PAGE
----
The visceral experience of watching HD, though, can be like attaining 20/20 vision after a lifetime of nearsightedness.
Well-heeled consumers unboxing their HDTV sets under the Christmas tree will expect to be wowed. Philip Garvin, general manager and chief operating officer at HDNet, which offers two high-definition programming channels with news, sports and movies, believes the way to knock off people's socks is by delivering the programming without tweaking the signal.
The Denver-based network, owned by billionaire Mark Cuban and available to 4 million homes, would like its HDNet and HDNet Movies channels to be carried at 19.4 Mbps or higher. But the scarcity of bandwidth intrudes on negotiations, and HDNet doesn't always get what it wants from cable operators.
“What we're facing is: How much do you compress? We could argue about that forever, and there's nothing that we, as a network, can do,” he said. “It's highly unlikely that we can avoid [operators] decoding and re-encoding [HDNet's signals].”
Compression can be a bargaining chip in carriage deals. According to Doug Jones, chief architect of cable products at video-equipment maker BigBand Networks, networks sometimes obtain a more favorable carriage fee if they agree to have their HD programming carried at 10 or 11 Mbps. “That's all tied into the programmer negotiations,” he said.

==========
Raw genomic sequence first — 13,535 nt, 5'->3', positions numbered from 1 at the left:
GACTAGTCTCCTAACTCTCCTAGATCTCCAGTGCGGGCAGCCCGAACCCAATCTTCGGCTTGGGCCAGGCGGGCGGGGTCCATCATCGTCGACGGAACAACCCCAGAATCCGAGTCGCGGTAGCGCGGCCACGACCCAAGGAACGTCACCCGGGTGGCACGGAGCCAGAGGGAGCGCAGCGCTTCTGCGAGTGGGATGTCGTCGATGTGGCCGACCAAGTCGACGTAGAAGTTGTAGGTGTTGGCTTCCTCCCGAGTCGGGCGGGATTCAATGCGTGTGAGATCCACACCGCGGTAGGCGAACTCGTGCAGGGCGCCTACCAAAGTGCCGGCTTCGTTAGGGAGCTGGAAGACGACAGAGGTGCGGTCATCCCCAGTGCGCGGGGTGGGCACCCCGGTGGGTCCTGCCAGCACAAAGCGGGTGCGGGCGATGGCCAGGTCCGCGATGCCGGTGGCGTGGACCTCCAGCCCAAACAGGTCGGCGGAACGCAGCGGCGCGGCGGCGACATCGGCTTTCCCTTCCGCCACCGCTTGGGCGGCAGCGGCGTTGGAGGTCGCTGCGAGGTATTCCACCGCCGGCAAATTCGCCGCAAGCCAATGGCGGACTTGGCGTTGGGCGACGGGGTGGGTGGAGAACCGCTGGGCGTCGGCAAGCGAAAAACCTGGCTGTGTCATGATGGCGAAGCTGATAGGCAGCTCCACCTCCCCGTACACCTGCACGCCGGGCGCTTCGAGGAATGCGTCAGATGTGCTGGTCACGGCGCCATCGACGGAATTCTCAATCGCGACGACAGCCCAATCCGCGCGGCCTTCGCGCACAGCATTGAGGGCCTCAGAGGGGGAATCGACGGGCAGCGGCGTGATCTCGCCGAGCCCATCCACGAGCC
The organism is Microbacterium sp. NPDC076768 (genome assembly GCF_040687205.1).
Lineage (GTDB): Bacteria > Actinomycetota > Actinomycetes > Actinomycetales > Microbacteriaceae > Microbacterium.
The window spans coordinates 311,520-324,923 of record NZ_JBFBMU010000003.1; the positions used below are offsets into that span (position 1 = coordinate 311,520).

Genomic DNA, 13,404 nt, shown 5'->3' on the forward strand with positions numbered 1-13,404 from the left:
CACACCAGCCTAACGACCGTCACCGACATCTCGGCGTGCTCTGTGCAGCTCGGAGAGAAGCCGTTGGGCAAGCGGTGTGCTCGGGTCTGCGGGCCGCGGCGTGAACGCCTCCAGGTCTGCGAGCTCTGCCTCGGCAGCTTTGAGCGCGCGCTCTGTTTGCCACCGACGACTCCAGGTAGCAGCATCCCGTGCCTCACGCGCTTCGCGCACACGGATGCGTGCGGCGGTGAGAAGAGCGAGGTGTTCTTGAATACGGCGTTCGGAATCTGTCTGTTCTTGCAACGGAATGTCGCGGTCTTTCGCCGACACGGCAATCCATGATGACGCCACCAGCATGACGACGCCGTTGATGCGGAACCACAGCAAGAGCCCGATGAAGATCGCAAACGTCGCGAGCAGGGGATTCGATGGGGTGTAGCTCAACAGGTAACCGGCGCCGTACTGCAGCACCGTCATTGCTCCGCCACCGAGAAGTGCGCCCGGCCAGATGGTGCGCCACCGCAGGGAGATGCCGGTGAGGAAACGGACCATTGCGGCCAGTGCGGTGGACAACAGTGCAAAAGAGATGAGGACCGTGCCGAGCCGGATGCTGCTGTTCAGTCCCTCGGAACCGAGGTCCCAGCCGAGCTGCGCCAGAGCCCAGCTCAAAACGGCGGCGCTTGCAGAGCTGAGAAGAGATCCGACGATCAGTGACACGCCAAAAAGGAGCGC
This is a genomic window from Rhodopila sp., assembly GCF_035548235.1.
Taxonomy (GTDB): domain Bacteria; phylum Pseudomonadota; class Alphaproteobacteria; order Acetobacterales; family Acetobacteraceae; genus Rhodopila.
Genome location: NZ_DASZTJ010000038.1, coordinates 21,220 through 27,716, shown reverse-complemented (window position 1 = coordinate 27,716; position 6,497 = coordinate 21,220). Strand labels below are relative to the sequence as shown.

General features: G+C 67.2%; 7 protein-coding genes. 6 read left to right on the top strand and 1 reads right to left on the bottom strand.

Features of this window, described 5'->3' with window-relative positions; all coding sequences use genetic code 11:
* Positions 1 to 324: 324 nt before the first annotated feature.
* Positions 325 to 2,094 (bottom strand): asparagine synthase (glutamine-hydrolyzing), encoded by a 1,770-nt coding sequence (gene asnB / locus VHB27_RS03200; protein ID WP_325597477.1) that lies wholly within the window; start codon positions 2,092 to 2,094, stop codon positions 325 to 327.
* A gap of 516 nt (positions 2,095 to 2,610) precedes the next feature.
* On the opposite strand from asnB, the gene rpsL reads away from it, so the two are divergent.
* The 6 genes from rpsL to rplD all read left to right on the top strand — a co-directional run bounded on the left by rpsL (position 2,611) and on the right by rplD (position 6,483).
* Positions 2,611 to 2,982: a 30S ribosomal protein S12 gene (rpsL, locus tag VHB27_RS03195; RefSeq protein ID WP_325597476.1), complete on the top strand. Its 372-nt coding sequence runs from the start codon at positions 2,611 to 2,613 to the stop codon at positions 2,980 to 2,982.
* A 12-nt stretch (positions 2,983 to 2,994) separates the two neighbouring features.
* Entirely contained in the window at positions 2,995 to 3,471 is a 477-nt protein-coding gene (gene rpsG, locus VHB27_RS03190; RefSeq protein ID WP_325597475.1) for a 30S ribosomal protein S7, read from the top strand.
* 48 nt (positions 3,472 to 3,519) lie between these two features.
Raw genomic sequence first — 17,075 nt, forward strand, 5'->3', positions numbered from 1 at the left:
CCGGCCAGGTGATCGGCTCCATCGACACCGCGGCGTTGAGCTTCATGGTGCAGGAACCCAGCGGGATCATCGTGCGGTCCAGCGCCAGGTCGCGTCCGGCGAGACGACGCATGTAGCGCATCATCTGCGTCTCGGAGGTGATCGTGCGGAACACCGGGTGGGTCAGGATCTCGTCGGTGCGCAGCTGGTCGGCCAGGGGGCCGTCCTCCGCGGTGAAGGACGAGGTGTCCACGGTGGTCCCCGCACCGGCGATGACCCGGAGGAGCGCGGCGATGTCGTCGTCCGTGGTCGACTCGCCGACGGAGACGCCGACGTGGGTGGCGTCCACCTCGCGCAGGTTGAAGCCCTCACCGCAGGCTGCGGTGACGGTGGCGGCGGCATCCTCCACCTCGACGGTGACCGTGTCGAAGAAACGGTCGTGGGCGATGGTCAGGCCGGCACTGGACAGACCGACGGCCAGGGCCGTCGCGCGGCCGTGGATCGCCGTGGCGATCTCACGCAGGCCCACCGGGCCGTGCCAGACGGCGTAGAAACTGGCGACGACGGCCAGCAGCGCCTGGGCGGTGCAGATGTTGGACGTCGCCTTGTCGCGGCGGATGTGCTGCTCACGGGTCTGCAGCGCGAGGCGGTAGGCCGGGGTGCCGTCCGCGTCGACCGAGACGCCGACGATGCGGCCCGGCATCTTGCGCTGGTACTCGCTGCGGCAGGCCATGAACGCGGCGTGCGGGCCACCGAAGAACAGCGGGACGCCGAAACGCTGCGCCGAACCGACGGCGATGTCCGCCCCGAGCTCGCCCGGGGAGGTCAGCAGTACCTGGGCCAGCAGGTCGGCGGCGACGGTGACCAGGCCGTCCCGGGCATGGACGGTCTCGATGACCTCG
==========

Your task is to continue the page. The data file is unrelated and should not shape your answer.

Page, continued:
On the other hand, bandwidth guarantees may be written into carriage agreements. Cable networks and broadcasters that are in a position to make such demands — including The Walt Disney Co.'s ESPN — require distributors to carry high-definition channels at about 19.4 Mbps each, according to executives at operators and equipment vendors.
That's true for ESPN. It transmits its high-definition channels at 19.3 Mbps and carriage agreements “generally require” that distributors carry the signal unaltered, according to Rebecca Gertsmark, director of communications for the sports network.
Other deals are more flexible, with “quality statements” built into contracts that specify a more subjective standard for what looks good enough to be HD.
HD distribution can be more art than science because certain types of video are more sensitive to compression. Movies or “talking heads” are usually good candidates for transcoding to lower bit rates because there are fewer changes between frames than in high-motion video.
But “there's no standard to say, 'I'm going to put this at 11 Megabits per second,'” Roy said. “It's programming-dependent.”
Sporting events, meanwhile, typically produce high-motion video that needs a full 19.4-Mbps stream to meet viewer expectations.
“You're not going to get cable operators monkeying with the Super Bowl HD broadcast down to 11 [Mbps],” said Marty Stein, senior director of marketing for the IP video-solutions business at Motorola, which sells transcoding equipment. “That would make all their subscribers mad.”
SEE YOU IN COURT
Mad? Try livid: A DirecTV subscriber in Los Angeles felt so cheated by the provider's allegedly highly compressed HD signal that he's suing.